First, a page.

Photo credit: Luke,Ma
Three things you shouldn’t miss this week
- Chart of the week: German energy prices on the futures market versus economic breakeven of different types of power plants
Gas – Natural gas, Braunkohle – Brown coal, Steinkohle – Hard coal,Atomkraft – nuclear
- The Economic and Political Consequences of the Last 10 Years of Renewable Energy Development – A lot of rather unusual things have been happening in the Germany power sector lately, from negative prices, to utilities closing down brand new power plants and, naturally, a ferocious debate as to whether to cut support for renewable energy (as has already been done in Spain).
- The peak in world oil production is yet to come – Certainly world oil production did not stop growing in 2005. Last year’s total was estimated by the EIA to be 4.8 million barrels higher each day than it had been in 2005.
It’s election time in Germany and energy policy is high on the agenda. The country’s Energiewende, a real energy revolution, is playing havoc with traditional utilities (see this week’s chart). France is also considering its options with one idea being a form of Quantitative Easing for renewables.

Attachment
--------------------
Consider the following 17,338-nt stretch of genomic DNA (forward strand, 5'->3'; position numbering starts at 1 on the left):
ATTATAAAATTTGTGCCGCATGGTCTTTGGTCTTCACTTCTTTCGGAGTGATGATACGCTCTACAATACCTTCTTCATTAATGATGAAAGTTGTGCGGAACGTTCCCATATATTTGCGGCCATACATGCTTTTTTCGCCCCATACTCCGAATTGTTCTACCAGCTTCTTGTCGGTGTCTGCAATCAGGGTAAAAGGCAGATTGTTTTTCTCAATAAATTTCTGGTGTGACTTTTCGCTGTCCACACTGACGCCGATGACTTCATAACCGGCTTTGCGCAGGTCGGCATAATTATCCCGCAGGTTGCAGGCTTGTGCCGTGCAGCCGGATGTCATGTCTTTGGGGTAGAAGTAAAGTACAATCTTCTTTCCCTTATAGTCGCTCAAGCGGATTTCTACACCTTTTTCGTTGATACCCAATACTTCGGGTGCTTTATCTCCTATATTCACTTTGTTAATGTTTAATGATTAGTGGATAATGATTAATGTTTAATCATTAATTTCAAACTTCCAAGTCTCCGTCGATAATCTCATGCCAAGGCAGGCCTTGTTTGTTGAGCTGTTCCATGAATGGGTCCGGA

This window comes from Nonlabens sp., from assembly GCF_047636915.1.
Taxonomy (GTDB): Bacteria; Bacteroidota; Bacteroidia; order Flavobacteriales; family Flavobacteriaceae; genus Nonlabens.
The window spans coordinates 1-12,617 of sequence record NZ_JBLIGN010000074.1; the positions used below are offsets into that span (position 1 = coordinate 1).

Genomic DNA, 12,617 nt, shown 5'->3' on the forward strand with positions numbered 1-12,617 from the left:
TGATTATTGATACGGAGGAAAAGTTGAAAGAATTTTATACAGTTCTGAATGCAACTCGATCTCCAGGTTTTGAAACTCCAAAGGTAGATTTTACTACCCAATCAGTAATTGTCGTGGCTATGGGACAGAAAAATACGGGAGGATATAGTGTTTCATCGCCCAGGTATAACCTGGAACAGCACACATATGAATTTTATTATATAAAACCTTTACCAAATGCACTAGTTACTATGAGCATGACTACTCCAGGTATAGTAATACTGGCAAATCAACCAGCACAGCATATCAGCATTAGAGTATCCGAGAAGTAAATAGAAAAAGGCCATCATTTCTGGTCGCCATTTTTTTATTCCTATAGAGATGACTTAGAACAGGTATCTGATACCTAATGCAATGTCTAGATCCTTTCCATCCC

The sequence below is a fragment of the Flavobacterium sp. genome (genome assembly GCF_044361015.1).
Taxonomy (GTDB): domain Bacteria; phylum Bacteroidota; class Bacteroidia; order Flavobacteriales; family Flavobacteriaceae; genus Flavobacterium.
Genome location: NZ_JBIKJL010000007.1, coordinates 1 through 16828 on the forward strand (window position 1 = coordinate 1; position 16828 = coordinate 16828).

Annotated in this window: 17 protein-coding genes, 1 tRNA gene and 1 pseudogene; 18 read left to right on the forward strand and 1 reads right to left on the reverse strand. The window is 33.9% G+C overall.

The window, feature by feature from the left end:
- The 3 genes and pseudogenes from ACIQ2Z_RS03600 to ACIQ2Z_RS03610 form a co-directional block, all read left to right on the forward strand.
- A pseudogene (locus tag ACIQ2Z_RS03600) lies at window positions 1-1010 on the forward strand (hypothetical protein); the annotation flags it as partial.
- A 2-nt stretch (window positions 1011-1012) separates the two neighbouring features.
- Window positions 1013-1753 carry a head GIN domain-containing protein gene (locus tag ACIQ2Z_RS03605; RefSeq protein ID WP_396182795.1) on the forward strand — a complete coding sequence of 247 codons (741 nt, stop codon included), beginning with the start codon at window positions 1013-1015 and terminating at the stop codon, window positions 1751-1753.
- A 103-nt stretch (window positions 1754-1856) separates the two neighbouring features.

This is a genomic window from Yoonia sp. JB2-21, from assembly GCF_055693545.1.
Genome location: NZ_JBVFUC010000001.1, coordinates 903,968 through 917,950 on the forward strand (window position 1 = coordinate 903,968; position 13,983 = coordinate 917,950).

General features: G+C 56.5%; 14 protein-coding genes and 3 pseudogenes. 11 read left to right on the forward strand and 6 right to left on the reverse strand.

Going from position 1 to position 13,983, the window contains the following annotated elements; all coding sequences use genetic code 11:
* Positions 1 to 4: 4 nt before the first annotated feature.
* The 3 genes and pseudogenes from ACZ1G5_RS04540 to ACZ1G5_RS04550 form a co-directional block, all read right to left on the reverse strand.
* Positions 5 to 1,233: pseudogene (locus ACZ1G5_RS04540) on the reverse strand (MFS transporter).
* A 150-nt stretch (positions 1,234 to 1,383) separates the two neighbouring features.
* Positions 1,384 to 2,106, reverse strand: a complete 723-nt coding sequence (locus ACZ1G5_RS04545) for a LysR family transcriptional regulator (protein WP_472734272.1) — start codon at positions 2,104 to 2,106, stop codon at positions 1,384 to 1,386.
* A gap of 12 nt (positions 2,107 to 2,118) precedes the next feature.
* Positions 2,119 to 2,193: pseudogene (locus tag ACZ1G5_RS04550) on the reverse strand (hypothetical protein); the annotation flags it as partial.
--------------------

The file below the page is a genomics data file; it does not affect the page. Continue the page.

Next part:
The global resource base of tight oil is huge, says a new report from IHS CERA. The study gives a potential technically recoverable resource of 300 billion barrels of oil, but don’t hold your breath for a sudden boom – extracting tight oil outside of the US market is likely to meet more obstacles and be more expensive; and even in the US shale isn’t making many energy companies rich.
World oil markets are still critically dependent on the Middle East and conventional oil. Even with a 4.8million bpd increase in global liquids production since 2005 – largely thanks to North American shale oil and tar sands – the market remains tight and new production is coming at a significant price. Saudi Arabia is pumping at its highest levels since the 70s to make up for shortfalls from Libya and Iran.
The UK fracking debate continues this week as former scientific advisor Sir David King stepped in to warn of the “enormous environmental consequences”. Energy minister Ed Davey was also seen to contradict the PM’s line that shale gas would bring down prices, saying that “It is highly unlikely to happen here. There isn’t enough shale gas in the UK and in Europe to change the European market price.”